Monday, 10 December 2018

Gallows Court - the special editions

I'm absolutely thrilled that my publishers Head of Zeus have produced two very special editions of Gallows Court for collectors. These are signed limited editions, 75 in a numbered series, and 26 in a lettered sequence. I've never before had a limited edition produced of any of my novels, and this initiative is particularly gratifying for me, given that I'm a huge fan of beautifully produced limited editions, and have quite a few in my own collection.

The production details are: notched case, quarter bound with Wibalin Buckram on the spine. And each copy, as I say, is signed. (Yes, I know the old joke about unsigned copies having greater scarcity value, but never mind!)

For anyone interested in acquiring a copy, perhaps as a Christmas gift, here are the ordering details:

Call 01256 302692 or email your order and phone number to and someone will call you back.
The order line is open 8.30am - 5.30pm (GMT) Monday to Friday.
To process your order you will need the title, author name and ISBN (please select the correct ISBN for the edition you wish to purchase from the below), as well as quantity and your delivery address. Payment details will be taken over the phone but your card will not be charged until your order is despatched.
Quote promo code RC5 to receive free p&p within the UK.
Order details: 
GALLOWS COURT SPECIAL EDITION LETTERED, Martin Edwards, ISBN 9781789541748, £100
GALLOWS COURT SPECIAL EDITION NUMBERED, Martin Edwards, ISBN 9781789541113, £50   

Friday, 7 December 2018

Forgotten Book - On Suspicion

Dulan Friar Whilberton Barber (a great name!) was a talented novelist who wrote crime fiction under the rather less memorable name David Fletcher. His career in the genre lasted fifteen years, and the quality of his writing suggested that, (even though I think it's fair to say that he was never a leader in the field), there was a good chance that he might have become a major star. Sadly, it wasn't to be, because he died of a heart attack at the age of only forty-seven.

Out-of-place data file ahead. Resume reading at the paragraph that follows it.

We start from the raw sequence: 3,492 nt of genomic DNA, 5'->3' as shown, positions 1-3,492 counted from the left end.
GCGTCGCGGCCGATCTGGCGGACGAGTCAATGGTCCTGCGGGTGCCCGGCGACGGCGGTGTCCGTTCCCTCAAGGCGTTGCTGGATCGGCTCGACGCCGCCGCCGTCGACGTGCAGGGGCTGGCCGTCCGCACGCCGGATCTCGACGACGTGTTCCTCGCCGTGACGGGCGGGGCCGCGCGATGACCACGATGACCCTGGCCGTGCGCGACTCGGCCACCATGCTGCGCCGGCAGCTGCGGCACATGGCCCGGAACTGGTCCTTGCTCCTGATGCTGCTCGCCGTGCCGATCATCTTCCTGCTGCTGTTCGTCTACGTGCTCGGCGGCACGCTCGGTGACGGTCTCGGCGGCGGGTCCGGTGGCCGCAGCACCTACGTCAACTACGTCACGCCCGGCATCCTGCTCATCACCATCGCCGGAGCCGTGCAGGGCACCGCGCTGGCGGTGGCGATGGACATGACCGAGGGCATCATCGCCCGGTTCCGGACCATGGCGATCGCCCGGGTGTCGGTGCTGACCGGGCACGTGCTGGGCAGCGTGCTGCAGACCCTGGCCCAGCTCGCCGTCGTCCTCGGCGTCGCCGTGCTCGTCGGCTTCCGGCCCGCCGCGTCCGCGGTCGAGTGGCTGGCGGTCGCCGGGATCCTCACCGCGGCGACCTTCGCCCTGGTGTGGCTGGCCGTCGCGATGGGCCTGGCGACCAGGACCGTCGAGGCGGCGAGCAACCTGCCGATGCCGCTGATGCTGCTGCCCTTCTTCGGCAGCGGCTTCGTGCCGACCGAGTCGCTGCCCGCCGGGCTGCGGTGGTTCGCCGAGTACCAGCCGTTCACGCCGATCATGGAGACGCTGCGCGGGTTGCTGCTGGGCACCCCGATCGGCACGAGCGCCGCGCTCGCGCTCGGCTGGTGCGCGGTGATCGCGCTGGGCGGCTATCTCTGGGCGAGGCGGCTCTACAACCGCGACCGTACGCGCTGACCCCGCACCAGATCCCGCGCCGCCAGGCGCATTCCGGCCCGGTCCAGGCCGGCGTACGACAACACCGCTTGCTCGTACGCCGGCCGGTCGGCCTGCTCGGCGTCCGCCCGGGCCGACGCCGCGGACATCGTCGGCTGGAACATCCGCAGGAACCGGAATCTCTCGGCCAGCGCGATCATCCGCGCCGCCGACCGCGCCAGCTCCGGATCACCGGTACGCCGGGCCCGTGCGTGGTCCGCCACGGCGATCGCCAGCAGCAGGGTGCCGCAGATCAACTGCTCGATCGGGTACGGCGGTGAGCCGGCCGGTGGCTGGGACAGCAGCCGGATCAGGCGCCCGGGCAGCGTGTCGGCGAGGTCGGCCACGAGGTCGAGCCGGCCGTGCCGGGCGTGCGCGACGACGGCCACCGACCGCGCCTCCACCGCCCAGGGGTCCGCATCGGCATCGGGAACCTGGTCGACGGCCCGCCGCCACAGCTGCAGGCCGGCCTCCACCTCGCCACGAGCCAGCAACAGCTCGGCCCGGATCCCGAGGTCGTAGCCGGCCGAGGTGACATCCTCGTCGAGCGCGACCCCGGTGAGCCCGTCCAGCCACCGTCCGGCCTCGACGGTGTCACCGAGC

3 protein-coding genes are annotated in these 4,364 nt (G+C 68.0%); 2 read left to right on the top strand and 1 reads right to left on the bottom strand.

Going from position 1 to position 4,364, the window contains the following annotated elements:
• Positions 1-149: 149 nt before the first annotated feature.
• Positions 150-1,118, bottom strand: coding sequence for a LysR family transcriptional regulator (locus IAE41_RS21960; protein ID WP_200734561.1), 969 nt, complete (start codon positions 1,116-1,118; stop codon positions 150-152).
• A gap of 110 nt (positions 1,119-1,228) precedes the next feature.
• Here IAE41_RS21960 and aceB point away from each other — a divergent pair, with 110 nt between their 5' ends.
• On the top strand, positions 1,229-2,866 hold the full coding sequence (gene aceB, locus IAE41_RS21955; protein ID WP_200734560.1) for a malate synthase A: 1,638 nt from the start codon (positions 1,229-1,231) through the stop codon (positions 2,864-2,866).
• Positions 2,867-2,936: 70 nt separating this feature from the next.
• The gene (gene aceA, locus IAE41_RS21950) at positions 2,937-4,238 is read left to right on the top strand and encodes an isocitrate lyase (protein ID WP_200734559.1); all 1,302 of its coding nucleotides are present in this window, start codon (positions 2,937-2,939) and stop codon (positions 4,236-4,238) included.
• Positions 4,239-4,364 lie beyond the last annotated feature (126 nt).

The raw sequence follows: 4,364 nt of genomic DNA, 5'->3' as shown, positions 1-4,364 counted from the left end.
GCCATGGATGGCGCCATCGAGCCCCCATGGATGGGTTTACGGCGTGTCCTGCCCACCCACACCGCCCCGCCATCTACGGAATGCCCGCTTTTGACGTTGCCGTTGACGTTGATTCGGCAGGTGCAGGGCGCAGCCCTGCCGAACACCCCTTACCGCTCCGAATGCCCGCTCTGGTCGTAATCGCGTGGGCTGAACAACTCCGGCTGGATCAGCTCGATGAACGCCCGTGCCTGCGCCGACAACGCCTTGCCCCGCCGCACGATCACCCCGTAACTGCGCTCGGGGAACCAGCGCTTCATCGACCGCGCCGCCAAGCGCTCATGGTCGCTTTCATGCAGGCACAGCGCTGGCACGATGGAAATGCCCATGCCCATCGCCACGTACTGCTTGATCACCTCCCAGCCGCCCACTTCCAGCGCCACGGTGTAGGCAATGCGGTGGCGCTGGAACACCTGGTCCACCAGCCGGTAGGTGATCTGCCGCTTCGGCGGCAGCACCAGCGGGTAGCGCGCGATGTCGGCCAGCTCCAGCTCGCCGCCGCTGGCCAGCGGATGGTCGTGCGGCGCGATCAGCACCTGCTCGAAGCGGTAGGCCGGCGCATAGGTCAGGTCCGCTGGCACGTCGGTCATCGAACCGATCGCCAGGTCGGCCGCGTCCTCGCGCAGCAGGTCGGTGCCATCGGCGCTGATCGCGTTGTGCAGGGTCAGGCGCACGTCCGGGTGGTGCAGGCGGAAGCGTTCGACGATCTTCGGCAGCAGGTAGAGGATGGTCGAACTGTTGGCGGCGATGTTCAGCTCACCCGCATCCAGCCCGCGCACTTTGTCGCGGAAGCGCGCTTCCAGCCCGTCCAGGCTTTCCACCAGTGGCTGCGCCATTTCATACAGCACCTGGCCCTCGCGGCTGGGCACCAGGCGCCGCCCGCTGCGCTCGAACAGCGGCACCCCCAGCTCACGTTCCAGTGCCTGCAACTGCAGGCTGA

I remember borrowing his books from the library in the 70s and 80s, and my wife met him when she went on an Arvon writers' course which he was leading; she was impressed. Recently, I was pleased to acquired the inscribed dedication copy of a suspense novel he published in 1985, On Suspicion, which I hadn't come across before.

At first the story looks as though it will turn into a rite-of-passage narrative. The focus is on 18 year old Nick Garfield, who has just passed his exams with flying colours and is destined for Oxford. But the story becomes something darker when, having stumbled across a corpse when taking a girlfriend into the woods, Nick becomes a suspect in a serial killer investigation.